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March 9, 1993


Appeal from the Superior Court of the District of Columbia; (Hon. Peter H. Wolf, Trial Judge)

Before Terry, Schwelb, and Sullivan, Associate Judges.

The opinion of the court was delivered by: Schwelb

SCHWELB, Associate Judge : This appeal from the trial court's refusal, without a hearing, to vacate a default judgment presents us with several quite unusual allegations. According to the defendant, Nadia Ouriaghli, who appears pro se, plaintiff Donald Moore's process server, who claimed to have delivered the summons and complaint to Ms. Ouriaghli's husband, actually served the wrong person. In fact, the process server claimed in his return to have served someone who, Ms. Ouriaghli says, does not look anything like her husband. Ms. Ouriaghli also alleges that the trial Judge's law clerk gave her erroneous information which led to her failure to appear at a critical hearing and to the consequent denial of her motion to reopen the case. Concluding that an evidentiary hearing should have been held at least with respect to the question whether Ms. Ouriaghli was misled by the law clerk, we vacate the judgment and remand for further proceedings.


Moore brought this action to recover an escrowed earnest money deposit of $10,000. He alleged that Ms. Ouriaghli had failed to carry out an agreement to purchase certain real property from him, and sought, pursuant to a provision of the contract, to recover the earnest money deposit as liquidated damages. The complaint was filed on February 11, 1991.

On February 14, 1991, the plaintiff's process server executed an "Affidavit of Service" in which he claimed to have served Ms. Ouriaghli at her residence by leaving a copy of the summons and complaint with her husband, Franklin Lamb, who was described in the affidavit as "W.M. 5 10 170 Blk Hair." No timely answer or responsive pleading was filed on Ms. Ouriaghli's behalf. On March 12, 1991, Moore's attorney filed an "affidavit in support of default." On March 19, 1991, the clerk entered an order of default.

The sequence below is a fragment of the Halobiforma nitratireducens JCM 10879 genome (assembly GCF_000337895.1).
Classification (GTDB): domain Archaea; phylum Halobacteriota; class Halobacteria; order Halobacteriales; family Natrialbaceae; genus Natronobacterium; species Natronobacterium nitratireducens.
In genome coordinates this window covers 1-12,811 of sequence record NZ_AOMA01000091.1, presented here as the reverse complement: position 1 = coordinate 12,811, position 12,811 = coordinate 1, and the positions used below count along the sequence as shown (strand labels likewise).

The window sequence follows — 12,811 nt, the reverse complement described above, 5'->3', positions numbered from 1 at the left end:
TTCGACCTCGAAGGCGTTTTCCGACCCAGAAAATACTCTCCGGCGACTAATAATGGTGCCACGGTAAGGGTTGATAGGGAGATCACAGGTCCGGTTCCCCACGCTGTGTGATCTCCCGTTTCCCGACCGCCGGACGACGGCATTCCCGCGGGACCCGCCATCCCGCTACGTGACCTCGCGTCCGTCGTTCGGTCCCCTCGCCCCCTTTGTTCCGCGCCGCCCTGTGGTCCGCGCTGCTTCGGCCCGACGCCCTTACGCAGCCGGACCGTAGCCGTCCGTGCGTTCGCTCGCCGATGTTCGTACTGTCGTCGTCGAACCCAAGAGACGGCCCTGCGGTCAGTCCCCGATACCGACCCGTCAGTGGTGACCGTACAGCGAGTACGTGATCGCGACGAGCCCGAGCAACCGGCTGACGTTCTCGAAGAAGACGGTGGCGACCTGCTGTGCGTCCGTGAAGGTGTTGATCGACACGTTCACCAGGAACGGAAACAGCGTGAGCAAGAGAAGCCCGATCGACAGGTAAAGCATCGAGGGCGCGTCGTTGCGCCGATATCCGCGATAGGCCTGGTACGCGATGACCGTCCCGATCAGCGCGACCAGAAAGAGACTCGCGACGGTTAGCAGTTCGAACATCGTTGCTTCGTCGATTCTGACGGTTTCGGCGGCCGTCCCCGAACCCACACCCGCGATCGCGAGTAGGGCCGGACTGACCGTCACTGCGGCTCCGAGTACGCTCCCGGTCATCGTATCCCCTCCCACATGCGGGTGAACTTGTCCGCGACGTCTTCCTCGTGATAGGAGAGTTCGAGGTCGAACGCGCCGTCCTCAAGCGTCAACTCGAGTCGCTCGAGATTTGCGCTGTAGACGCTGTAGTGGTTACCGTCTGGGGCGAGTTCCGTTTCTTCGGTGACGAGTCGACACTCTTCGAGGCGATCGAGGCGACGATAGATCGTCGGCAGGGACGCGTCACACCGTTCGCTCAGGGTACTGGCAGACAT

On March 20, 1991, Ms. Ouriaghli responded with a pro se motion "to deny plaintiff's motion for a default judgment." She alleged that she had not been served, that she had received no notice of Moore's complaint, and that she was ready to contest the claim on the merits. Attached to her motion was an affidavit by Franklin Lamb, who represented that he had never been served with any papers in the suit, that he had found none at his residence, and that he had not been in the District of Columbia on February 14, 1991, the day on which the process server claimed to have effected service. *fn1

On June 12, 1991, in spite of the pendency of Ms. Ouriaghli's counter-motion, the trial court entered judgment in favor of Moore in the amount of $10,000 and costs. On June 25, 1991, Ms. Ouriaghli moved to set aside the judgment, reiterating her prior arguments and requesting a hearing on the matter. In a supplemental submission, she represented as follows:

Plaintiff also continues to insist that Defendant was served in this matter. the Defendant nor her husband were ever served in this matter. Plaintiff, in insisting otherwise, offers a notation on the alleged proof of service which states "W.M. 5 10, 170. blk hair." In truth, Defendant's husband is 6 feet, 4 inches, 230 pounds, and blond/light brown hair. Were Plaintiff to be granted a hearing in this matter on the question of Validity of Service, the Court could view Defendant's husband and make its own determination of whether this was the individual whom Plaintiff claims to have served. Moreover, in a sworn affidavit, Plaintiff's husband states that he was not even in the Washington, D.C. area during the time Plaintiff claims he was served. At a hearing, the process server could be asked whether Mr. Lamb was indeed the person he claims to have served, and the credibility of both sides could be assessed.

By order dated August 5, 1991, the Judge set a hearing on Ms. Ouriaghli's motion for September 30, 1991. The order provided, in pertinent part, that

all counsel and/or parties should be present with any and all necessary witnesses and argument for the court to determine whether a default was properly entered and/or whether it should be vacated.

On the scheduled hearing date, however, neither Ms. Ouriaghli nor any attorney representing her appeared before the court. Ms. Ouriaghli's husband did appear, and was apparently ready to testify that he had not been served with the summons and complaint. The Judge ruled, however, that, as a lay person, her husband could not act as counsel for Ms. Ouriaghli. The Judge therefore denied the motion to vacate the judgment on the ground that Ms. Ouriaghli had failed to prosecute it.

On October 3, 1991, Ms. Ouriaghli filed a pro se motion for reconsideration, in which she alleged the following:

1. Defendant was misinformed by the clerk of Judge Wolf concerning the necessity of her presence at the August 20, 1991 *fn2 hearing. As her testimony was not necessary (there was no claim that she was served) she was advised that ...

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